Fig. 6. SEM images, (a) base metal; (b) HAZ; (c) weld metal.


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Fig. 7. EPMA images of carbides in HAZ of welded joint.

declines very slowly for the base metal and welded joint, their values are in the vicinity of 210 MPa and 240 MPa respectively, which indicates the σ0.2 of GH3535 alloy is stable at elevated temperature in the range from 650 °C to 725 °C. As for the ultimate tensile strength (UTS) of welded joint, it falls slowly from 512 MPa at 650 °C to 484 MPa at 725 °C. Base metal has similar UTS tendency and values at the elevated temperatures. However, the trend mentioned above is not applicable for the tensile ductility. The elongations (δ) of base metal are almost twice as that of the welded joints at variously elevated temperatures. The minimum δ with values of 33% and 17% for the base metal and welded joint are both obtained at 650 °C, as temperature rises, δ has a slight increase at the given temperature range.

Table 3 Quantitative elemental analysis of carbides in different regions by TEM. Element (at%)







Matrix Carbides in Base metal Eutectic carbides in HAZ Eutectic carbides in weld metal

11.7 47.1 45.5 48.8

72.4. 38.3 40.9 35.3

9.1 5.7 7.9 8.9

5.0 1.0 1.7 1.5

0.0 0.0 0.0 0.1

0.4 7.7 4.1 5.5

temperatures. The typical tensile fracture locations for the as-welded joint at RT and different elevated temperatures all occurred in the base metal as shown in Fig. 13(a)–(d), respectively. A typical ductile fracture of the sample stretched at RT is shown in Fig. 13(a). Dimples and microscopic cracks are distinctly seen on the fracture surfaces, and carbides are also detected at the bottom of dimples. Careful observation of top right magnification image reveals

3.3.3. Fractures morphologies of the tensile specimens of welded joint Fig. 13 shows the fractures morphologies of welded joints at various

Fig. 8. TEM SAED patterns, (a) Base metal;(b) HAZ;(c) Weld metal.


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Fig. 9. Photos of eutectic carbides and primary carbides. (a) SEM image of carbides in HAZ, (b) Corresponding EBSD phase map.

process, some carbides may break into two pieces where micro cracks start to generate after local plasticity is exhausted. Fig. 13(b) shows fracture morphology after tensile tests at 650 °C. In this case, the cleavage surface and tearing ridge could be observed on fracture surface, which are taken as typical brittle fracture features. It can be deduced that the inter-granular fracture becomes dominating fracture mode although the ductile fracture is marked by the existence of dimples. This brittle fracture morphology reflects the intermediate temperature embrittlement of GH3535 alloy at elevated temperatures, and it is a common phenomenon for many types of nickel based alloys at elevated temperatures in the range from 600°C to 800°C [25,26]. In terms of the temperature at 700 °C and 725 °C, the inter-granular fracture still dominates the fracture surfaces. Similar fracture morphologies as in Fig. 13(b) are observed in Fig. 13(c) and (d) as well. Moreover, micro cracks are detected along the grain boundary from the high-magnification images at the top right corner in Fig. 13(b), (c) and (d). It is evident that the grain boundary cohesion becomes weaker and inter-granular fracture becomes dominant with the increase of testing temperature in the range from 650 °C to 725 °C. Fig. 14 shows the appearance of fractured tensile sample tested at 650°C. The weld bead is located in the middle of sample as shown in Fig. 14(a) and (b) which is the contour profile of the fractured sample.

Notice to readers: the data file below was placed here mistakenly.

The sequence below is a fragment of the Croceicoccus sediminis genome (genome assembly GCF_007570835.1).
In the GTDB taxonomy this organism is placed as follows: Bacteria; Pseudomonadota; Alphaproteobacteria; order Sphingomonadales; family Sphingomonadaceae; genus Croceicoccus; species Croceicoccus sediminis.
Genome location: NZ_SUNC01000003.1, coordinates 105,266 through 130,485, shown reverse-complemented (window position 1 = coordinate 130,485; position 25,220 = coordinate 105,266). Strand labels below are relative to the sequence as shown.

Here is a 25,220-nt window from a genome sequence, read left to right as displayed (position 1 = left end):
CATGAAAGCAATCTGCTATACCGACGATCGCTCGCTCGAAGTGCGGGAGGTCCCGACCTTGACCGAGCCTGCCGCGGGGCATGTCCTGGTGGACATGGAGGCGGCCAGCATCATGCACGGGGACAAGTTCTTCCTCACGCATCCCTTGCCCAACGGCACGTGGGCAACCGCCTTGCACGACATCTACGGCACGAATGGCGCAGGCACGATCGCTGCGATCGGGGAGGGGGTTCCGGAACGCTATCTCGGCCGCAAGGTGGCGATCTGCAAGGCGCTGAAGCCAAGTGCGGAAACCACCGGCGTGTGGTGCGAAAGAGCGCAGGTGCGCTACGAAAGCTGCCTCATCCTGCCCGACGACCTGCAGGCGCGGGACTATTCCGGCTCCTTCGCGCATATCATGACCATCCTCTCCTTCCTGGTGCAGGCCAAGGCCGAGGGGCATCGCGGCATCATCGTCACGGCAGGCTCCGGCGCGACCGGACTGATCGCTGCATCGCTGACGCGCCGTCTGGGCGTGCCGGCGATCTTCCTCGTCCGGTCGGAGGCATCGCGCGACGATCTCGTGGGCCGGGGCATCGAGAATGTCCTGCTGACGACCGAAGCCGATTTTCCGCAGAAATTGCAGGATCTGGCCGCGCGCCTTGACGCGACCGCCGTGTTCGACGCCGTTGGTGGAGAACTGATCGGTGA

Fig. 10. XRD patterns of the base metal, eutectic zone in HAZ and weld metal.

the morphology of cracks where granular carbides with smooth crosssection surfaces are embedded in the matrix. It should be mentioned that these fracture features indicate the micro cracks initiate at the carbides. Since carbides are so hard and brittle compared with matrix that the uncoordinated deformation is inevitable during the tensile

Fig. 11. Hardness values of the welded joint under load of 500gf. (a) Hardness value of the welded joint (b) Mean hardness value of different micro areas.


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Fig. 12. (a)Tensile curves of welded joints at different temperatures. (b) Comparisons between base metal and welded joint at different temperatures.

A slight necking can be observed in the weld except for a significant one near fracture in the base metal as shown in Fig. 14(c). Fig. 15 shows twins boundaries of HAZ and base metal by EBSD after tensile tests. The length fractions of twins boundaries (Σ3 type) in HAZ near fusion line and base metal of as-welded joints are 45.2% and 49.9% respectively in Fig. 15(a) and (b). Fig. 16 shows the distribution of twins in different regions of welded joint by EBSD after tensile tests. The fractions of twins in HAZ near fusion line of as-welded joints are 42.3% (Fig. 16(a)). As for the regions HAZ(R) near HAZ(E) (Fig. 16(b)) and HAZ(R) near base metal (Fig. 16(c)), they possess similar fractions of twins with 33.4% and 35.6% respectively. However, the fraction of twins in base metal near fracture position is only 27.9% (Fig. 16(d)). Moreover, it is interesting to note the grain size in HAZ almost remains unchanged before and after tensile tests as shown in Fig. 15(a) and Fig. 16(a), while for the regions in Fig. 16(b) and (c), it is found that the grains become slight larger and elongated. A significant change is detected in Fig. 16(d) that the grains of base metal are elongated along the load direction.